Facts: - Mining – coal and iron ore - contributes nearly 15% of GSDP – six times the all-India level. - Impressive progress has been made in education: 95% of 6 to 14 year olds are now in school. - However, 59% of children are malnourished - one of the highest levels in India. - Only 36% of villages have access to all weather roads – 57% is the all India average. - A mere 11% of rural households have access to electricity – the all India average is 48%.
The new state of Jharkhand, carved out of southern Bihar in 2000, has immense potential to tap its substantial mineral and forest wealth in a people and environment friendly manner. It can reduce its high degree of income inequality and high incidence of rural poverty through faster and more inclusive growth. This can be done by achieving a balance between growth in mining and agriculture. However, the state must put its fiscal house in order – its fiscal deficit reached 10.1% of GSDP in 2005/06 -and address its administrative constraints. It must also build infrastructure, particularly rural infrastructure, and address the weakness of its institutions as these translate into poor services that bypass a large segment of poor people. Crucially, popularly elected, and administratively and fiscally empowered Panchayati Raj Institutions - vital for inclusive development – are missing in the state.
Chapter 1: A New State: Emergence, Features and Challenges
Weak institutional capacity, poor infrastructural development and lack of rural opportunities are major constraints for Jharkhand’s inclusive growth. Despite this, there are signs of hope. Poverty in the state has declined by an average of two percentage points a year between 1994 and 2002. Equally impressive progress has been made in primary education and some key health indicators. However, challenges are aplenty and the state needs to put its fiscal house in order; address administrative constraints; and manage its large endowment of forests and mines.
Chapter 2: Building Institutions and Improving Performance
Improving the institutional capacity of the state will help in reducing “transaction costs”, which in turn will increase productivity as well as the rate of investment because of its favorable effects on investment climate. Moreover, in the long run, creation of norms and values, efficiency-culture, competitive democratic polity, and strengthening the state finances and administrative systems, improving infrastructural investments and managing its minerals and environment effectively will help Jharkhand achieve inclusive and sustainable growth.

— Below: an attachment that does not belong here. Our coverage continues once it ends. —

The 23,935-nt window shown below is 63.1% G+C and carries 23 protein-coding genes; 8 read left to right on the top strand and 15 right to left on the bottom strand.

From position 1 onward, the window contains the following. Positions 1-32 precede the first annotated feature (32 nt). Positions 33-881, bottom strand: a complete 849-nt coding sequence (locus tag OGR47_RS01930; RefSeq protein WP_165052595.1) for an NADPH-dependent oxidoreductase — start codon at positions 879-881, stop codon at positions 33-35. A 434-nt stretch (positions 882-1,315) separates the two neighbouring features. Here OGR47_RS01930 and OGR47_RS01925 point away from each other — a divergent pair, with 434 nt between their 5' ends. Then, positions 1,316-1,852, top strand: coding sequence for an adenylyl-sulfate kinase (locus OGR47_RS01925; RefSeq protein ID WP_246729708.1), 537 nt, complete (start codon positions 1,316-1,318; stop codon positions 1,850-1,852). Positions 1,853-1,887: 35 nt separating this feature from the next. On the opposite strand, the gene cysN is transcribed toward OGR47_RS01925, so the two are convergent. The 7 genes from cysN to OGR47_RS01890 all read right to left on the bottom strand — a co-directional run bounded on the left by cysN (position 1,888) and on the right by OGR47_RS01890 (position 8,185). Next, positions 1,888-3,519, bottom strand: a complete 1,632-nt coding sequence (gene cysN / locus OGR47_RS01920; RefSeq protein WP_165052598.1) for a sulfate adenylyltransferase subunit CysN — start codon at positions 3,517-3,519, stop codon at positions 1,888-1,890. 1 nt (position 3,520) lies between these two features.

Chapter 3: Improving Rural Opportunities for Shared Growth
Providing opportunities to rural people is key. Land distribution is extremely uneven - almost half (41%) the land is owned by the top 8% of the population. Agriculture is overwhelmingly rainfed - only 10% of farmland is irrigated, one of the lowest in India. A mere 3% of villages have NGOs that support microfinance making access to credit difficult, and gender inequality is high. More irrigation, roads, power, and credit are needed to raise rural incomes. In tribal upland regions, community-led water harvesting techniques can increase food security and make a considerable difference. Across the state, improved farm practices and the adoption of better technology can raise farm productivity and reduce migration from the area. This is particularly relevant in Jharkhand where almost 2/3 of the rural population works as wage labor in the construction and transport industries at very low wages, in sharp contrast to neighboring West Bengal and Bihar, as well as Bangladesh. Extending access to secondary and post-secondary education can also help the people to build their human capital to earn better wages.